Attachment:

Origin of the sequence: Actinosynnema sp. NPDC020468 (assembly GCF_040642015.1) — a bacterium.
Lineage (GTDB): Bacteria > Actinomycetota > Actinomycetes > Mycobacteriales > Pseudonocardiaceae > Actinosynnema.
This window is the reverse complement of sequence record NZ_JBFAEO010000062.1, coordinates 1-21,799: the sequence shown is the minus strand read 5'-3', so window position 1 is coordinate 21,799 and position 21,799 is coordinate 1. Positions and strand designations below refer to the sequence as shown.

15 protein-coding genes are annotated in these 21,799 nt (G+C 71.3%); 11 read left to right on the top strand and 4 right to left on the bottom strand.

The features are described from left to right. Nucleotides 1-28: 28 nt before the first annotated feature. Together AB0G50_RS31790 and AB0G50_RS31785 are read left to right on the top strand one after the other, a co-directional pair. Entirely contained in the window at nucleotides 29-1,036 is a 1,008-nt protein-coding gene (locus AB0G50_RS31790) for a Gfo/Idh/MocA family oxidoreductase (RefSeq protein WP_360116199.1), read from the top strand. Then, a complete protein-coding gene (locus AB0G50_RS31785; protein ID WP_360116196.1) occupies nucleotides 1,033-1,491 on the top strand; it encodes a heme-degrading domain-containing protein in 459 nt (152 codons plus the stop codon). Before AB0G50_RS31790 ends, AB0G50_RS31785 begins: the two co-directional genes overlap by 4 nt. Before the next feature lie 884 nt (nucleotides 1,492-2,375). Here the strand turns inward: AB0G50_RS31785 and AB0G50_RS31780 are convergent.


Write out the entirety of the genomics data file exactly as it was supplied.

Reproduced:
Origin of the sequence: Actinosynnema sp. NPDC020468 (assembly GCF_040642015.1) — a bacterium.
Lineage (GTDB): Bacteria > Actinomycetota > Actinomycetes > Mycobacteriales > Pseudonocardiaceae > Actinosynnema.
This window is the reverse complement of sequence record NZ_JBFAEO010000062.1, coordinates 1-21,799: the sequence shown is the minus strand read 5'-3', so window position 1 is coordinate 21,799 and position 21,799 is coordinate 1. Positions and strand designations below refer to the sequence as shown.

15 protein-coding genes are annotated in these 21,799 nt (G+C 71.3%); 11 read left to right on the top strand and 4 right to left on the bottom strand.

The features are described from left to right. Nucleotides 1-28: 28 nt before the first annotated feature. Together AB0G50_RS31790 and AB0G50_RS31785 are read left to right on the top strand one after the other, a co-directional pair. Entirely contained in the window at nucleotides 29-1,036 is a 1,008-nt protein-coding gene (locus AB0G50_RS31790) for a Gfo/Idh/MocA family oxidoreductase (RefSeq protein WP_360116199.1), read from the top strand. Then, a complete protein-coding gene (locus AB0G50_RS31785; protein ID WP_360116196.1) occupies nucleotides 1,033-1,491 on the top strand; it encodes a heme-degrading domain-containing protein in 459 nt (152 codons plus the stop codon). Before AB0G50_RS31790 ends, AB0G50_RS31785 begins: the two co-directional genes overlap by 4 nt. Before the next feature lie 884 nt (nucleotides 1,492-2,375). Here the strand turns inward: AB0G50_RS31785 and AB0G50_RS31780 are convergent.